More than 150 executives are urging the European Union to rethink the world’s most comprehensive rules for artificial intelligence, saying Friday that upcoming regulations will make it harder for companies in Europe to compete with rivals overseas, especially when it comes to the technology behind systems like ChatGPT.
Officials at companies from French planemaker Airbus and carmaker Renault to Dutch beer giant Heineken signed an open letter to EU leaders saying the 27-nation bloc’s groundbreaking legislation may put shackles on the development of generative AI. That technology gives popular AI chatbots like ChatGPT the power to generate text, images, video and audio that resemble human work.
“Such regulation could lead to highly innovative companies moving their activities abroad ” and investors withdrawing their money from AI development in Europe, the letter said. “The result would be a critical productivity gap between the two sides of the Atlantic.”
The executives say laws requiring “rigid compliance” would be ineffective when so little is still known about the risks and uses of generative AI. They urged the EU to revise the AI Act to focus broadly on the risks.
With growing concerns about the impact of AI on all parts of life, the letter does acknowledge “a clear need to properly train these models and ensure their safe use.”
The corporate leaders called for a regulatory body of experts that can regularly adapt rules to new developments and respond to risks that emerge. They also pointed to the need for transatlantic standards.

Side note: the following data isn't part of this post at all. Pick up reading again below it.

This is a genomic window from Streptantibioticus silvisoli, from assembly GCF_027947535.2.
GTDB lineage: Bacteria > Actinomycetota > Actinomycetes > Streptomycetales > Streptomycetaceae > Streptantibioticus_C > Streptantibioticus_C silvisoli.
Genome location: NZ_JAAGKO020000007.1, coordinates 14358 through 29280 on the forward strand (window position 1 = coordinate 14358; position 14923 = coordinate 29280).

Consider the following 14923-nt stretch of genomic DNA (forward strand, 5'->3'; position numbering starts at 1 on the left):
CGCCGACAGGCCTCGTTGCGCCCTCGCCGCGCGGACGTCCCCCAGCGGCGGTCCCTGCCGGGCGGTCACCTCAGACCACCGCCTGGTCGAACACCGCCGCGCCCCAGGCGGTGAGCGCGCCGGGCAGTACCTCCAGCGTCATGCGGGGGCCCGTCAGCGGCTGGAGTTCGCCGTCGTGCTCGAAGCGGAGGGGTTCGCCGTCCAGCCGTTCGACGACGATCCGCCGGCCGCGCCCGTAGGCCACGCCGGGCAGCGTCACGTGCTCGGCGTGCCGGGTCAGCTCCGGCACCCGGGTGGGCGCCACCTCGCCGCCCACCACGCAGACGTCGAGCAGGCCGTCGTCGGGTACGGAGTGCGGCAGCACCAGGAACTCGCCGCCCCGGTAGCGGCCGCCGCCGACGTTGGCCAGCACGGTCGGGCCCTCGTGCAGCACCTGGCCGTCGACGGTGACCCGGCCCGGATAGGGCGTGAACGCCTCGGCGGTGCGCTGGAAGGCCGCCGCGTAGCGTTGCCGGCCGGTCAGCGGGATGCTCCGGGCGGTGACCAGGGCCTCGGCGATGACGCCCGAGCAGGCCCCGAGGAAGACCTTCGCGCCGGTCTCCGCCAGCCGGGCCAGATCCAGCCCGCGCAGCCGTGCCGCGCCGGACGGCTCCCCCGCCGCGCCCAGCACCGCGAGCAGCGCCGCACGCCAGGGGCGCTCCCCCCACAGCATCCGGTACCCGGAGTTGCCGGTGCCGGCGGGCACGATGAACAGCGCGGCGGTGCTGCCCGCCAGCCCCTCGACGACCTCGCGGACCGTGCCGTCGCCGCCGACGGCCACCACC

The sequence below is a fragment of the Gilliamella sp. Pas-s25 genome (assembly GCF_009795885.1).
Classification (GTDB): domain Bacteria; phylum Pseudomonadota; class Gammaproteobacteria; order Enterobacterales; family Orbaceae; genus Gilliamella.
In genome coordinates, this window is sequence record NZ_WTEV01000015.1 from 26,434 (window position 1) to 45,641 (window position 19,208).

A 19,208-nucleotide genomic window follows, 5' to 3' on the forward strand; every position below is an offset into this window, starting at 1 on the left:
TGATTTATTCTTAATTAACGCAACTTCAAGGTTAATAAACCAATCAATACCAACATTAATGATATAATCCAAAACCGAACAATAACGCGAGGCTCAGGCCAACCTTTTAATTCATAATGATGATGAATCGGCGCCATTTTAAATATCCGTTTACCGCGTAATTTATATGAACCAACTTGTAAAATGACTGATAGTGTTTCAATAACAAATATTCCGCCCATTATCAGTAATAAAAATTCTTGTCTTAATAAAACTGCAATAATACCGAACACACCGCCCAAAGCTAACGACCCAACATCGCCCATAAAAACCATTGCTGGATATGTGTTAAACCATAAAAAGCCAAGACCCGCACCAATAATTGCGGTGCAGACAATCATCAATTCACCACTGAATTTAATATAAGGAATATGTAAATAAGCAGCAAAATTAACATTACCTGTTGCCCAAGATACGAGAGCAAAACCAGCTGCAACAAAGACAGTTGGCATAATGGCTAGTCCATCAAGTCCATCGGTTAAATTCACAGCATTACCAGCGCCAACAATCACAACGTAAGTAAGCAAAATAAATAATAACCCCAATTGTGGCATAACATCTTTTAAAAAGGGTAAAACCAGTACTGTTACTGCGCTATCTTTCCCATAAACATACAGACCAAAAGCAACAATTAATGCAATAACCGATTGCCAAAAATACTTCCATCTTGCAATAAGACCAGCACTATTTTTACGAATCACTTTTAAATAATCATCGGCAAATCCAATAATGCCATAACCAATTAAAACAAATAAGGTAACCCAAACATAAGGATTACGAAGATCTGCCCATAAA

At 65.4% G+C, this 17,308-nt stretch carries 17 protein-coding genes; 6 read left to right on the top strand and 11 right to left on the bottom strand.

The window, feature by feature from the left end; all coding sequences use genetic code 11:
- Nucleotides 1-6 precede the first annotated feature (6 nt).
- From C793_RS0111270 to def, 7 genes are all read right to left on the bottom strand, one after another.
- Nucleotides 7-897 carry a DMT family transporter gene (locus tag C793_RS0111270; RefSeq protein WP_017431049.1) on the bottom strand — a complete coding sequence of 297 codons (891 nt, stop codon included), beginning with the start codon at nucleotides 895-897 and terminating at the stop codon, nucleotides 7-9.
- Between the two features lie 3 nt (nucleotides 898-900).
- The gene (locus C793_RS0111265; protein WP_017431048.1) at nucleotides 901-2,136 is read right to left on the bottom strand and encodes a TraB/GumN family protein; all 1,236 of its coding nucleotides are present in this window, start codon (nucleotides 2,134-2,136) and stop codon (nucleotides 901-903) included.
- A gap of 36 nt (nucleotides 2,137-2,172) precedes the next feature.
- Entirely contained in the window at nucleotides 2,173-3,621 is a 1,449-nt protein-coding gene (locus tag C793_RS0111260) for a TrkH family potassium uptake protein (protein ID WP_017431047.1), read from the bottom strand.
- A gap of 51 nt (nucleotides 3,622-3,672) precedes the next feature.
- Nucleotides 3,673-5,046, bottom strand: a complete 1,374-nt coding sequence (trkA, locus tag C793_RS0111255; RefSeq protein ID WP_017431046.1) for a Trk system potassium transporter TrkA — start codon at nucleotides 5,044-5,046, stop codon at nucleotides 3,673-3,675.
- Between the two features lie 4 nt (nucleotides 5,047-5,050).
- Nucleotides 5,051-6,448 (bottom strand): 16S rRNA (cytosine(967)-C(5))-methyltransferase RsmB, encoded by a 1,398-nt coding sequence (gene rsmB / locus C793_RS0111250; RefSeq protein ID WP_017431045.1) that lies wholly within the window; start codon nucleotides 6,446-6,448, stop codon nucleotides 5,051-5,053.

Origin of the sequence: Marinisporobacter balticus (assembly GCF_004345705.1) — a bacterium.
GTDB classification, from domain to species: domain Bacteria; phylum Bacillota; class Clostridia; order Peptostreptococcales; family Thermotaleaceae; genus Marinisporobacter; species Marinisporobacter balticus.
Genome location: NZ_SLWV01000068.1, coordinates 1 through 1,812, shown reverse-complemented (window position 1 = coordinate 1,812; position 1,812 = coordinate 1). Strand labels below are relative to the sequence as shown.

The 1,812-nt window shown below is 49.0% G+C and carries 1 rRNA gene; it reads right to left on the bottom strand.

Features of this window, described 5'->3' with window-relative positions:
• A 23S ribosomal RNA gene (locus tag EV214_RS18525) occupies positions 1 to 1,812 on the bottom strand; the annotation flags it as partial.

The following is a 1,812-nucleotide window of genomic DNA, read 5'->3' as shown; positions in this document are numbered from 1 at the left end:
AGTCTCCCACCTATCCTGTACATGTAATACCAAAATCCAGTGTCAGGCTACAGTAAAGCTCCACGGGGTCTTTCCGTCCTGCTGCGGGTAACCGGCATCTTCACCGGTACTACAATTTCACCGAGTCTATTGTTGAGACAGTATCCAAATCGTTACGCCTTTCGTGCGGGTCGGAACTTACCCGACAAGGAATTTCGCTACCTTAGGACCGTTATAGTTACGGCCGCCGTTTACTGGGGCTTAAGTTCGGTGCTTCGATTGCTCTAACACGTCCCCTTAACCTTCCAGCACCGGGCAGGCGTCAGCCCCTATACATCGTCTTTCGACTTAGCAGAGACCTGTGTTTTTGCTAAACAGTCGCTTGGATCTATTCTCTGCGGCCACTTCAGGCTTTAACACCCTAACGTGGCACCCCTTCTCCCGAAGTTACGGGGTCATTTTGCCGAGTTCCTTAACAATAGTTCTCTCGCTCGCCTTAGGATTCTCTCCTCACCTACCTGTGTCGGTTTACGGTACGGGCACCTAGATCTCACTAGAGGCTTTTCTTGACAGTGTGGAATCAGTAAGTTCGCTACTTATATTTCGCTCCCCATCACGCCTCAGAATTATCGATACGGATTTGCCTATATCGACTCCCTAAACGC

It’s the latest letter to weigh in on the future of AI, which has dazzled users but raised concerns about data privacy, copyright infringement and disinformation. That has sent governments worldwide racing to rein in the technology.
There are also fears about more existential threats to humankind, which scientists and tech industry leaders, including high-level executives at Microsoft and Google, warned about last month.
Sam Altman, CEO of ChatGPT maker OpenAI, and Geoffrey Hinton, a computer scientist known as the godfather of AI, were among the hundreds of leading figures who signed that statement.
Missing was Yann LeCun, chief AI scientist of Meta and another AI pioneer, who signed the letter Friday from European executives.
The EU is still putting the finishing touches on its AI Act, and the rules are not expected to take effect for two years.
“I am convinced they have not read the text but have rather reacted on the stimulus of a few,” Dragos Tudorache, a Romanian member of the European Parliament who is co-leading the measure, said of the executives who signed the letter.
He noted that the letter’s “only concrete suggestions” are already part of the legislation, including “an industry-led process for defining standards, governance with industry at the table and a light regulatory regime that asks for transparency.” AP